Traditionally, an accountant owes no duty to a nonclient. For instance, an accountant who prepares a financial statement containing material misrepresentation would not be liable to a nonclient, such as a bank, who relied on the financial statement to its detriment. As seen in the Enron/Anderson case, however, the landscape of accountant liability is changing. If the accountant aided in the commission of the fraud, or where the accountant knew the third-party nonclient (e.g., a bank) would be relying on the statements, the accountant may be liable to the nonclient.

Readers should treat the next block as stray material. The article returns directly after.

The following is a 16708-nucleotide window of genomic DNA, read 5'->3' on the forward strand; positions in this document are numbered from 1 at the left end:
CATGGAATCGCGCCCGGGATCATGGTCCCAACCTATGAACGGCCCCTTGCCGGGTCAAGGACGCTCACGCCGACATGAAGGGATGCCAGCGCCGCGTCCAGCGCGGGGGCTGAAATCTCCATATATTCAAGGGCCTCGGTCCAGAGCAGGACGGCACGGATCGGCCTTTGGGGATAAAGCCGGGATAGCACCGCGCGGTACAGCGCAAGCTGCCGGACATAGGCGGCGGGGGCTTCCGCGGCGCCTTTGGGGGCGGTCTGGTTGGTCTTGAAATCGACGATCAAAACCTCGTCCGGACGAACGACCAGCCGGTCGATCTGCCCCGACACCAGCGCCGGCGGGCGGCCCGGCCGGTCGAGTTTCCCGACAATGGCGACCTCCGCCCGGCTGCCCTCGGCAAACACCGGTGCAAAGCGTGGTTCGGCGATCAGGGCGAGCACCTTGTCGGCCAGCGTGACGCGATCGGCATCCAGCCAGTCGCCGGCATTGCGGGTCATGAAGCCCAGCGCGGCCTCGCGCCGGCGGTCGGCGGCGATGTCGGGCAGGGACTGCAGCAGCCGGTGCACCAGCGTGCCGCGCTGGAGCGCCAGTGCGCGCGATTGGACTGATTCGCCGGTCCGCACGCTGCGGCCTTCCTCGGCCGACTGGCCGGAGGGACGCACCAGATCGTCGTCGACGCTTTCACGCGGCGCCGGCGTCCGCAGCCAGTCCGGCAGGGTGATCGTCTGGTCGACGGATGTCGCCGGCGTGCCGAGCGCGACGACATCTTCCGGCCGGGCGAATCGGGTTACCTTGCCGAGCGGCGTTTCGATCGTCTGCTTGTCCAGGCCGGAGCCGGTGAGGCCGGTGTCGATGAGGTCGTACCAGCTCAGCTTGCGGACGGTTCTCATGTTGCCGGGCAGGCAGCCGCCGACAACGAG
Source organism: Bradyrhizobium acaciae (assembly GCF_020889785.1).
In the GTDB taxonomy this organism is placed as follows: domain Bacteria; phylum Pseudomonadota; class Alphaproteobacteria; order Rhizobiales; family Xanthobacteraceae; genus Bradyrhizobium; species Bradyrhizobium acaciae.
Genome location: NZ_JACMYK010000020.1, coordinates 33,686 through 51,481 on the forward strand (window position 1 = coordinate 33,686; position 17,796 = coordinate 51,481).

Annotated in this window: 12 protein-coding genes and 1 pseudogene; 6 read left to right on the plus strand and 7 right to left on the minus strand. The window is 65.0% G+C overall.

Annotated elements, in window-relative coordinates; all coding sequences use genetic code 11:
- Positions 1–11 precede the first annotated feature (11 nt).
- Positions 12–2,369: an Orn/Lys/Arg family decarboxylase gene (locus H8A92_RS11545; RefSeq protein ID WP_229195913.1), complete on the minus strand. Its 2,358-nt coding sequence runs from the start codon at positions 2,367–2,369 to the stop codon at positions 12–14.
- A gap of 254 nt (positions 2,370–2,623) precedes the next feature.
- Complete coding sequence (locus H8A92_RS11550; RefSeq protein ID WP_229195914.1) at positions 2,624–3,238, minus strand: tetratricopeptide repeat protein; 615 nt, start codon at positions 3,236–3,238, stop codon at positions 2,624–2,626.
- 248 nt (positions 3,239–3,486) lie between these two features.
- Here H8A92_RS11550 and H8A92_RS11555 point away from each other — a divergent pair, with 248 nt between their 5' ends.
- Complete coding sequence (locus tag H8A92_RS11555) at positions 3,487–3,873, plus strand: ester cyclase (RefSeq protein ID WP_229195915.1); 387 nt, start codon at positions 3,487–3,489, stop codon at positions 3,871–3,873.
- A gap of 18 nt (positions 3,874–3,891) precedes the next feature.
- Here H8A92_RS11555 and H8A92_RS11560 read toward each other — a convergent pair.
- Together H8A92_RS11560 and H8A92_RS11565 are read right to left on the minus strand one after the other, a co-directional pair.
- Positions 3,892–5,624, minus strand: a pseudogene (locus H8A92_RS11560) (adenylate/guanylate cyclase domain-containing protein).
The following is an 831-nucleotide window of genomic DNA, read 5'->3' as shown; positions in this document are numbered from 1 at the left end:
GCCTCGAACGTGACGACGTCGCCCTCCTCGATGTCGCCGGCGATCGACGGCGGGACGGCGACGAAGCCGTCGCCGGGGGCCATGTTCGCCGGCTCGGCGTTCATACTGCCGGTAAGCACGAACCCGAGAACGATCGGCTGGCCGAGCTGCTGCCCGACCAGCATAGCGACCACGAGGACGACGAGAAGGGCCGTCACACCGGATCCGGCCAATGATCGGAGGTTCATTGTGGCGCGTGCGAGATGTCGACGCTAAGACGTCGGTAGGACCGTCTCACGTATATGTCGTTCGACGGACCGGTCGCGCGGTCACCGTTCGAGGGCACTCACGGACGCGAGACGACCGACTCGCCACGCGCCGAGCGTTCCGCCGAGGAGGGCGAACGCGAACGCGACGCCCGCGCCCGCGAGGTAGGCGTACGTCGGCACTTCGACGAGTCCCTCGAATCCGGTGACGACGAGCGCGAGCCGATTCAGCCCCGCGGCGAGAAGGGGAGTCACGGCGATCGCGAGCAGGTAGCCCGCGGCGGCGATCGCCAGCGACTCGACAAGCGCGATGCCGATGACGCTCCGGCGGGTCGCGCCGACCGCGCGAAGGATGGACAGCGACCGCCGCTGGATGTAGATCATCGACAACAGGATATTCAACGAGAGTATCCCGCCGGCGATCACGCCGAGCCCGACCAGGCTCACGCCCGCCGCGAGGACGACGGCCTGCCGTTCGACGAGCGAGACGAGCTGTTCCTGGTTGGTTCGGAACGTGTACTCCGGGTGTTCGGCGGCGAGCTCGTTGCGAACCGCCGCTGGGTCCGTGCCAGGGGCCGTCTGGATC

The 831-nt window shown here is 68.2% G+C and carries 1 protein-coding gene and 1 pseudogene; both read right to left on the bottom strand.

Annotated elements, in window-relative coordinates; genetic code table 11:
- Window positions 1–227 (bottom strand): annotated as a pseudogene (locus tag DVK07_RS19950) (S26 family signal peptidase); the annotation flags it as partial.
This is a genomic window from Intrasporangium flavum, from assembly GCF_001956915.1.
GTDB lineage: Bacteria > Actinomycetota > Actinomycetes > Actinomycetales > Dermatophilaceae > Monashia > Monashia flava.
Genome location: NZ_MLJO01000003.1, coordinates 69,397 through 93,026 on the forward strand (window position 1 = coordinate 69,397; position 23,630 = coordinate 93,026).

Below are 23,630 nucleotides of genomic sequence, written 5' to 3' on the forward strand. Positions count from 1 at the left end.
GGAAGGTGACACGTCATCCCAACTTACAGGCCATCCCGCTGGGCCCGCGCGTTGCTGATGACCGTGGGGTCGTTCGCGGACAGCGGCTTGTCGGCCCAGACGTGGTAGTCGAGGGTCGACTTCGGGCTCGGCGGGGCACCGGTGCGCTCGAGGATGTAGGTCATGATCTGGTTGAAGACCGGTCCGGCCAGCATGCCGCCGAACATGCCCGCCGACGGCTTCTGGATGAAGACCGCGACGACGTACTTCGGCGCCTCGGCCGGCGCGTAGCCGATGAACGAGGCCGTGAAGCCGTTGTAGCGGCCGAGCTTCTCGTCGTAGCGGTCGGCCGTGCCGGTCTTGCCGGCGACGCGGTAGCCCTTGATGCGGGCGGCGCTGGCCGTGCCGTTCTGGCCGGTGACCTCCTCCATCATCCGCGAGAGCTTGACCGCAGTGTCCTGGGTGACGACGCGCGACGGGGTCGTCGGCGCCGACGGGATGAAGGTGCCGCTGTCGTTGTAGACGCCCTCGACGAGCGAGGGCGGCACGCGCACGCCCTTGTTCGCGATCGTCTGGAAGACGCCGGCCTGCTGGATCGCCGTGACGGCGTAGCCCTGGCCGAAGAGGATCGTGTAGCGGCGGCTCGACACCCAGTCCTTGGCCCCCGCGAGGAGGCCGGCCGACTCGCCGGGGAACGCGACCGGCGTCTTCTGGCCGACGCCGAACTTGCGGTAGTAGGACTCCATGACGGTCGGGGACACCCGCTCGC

Aiding and Abetting a Fraud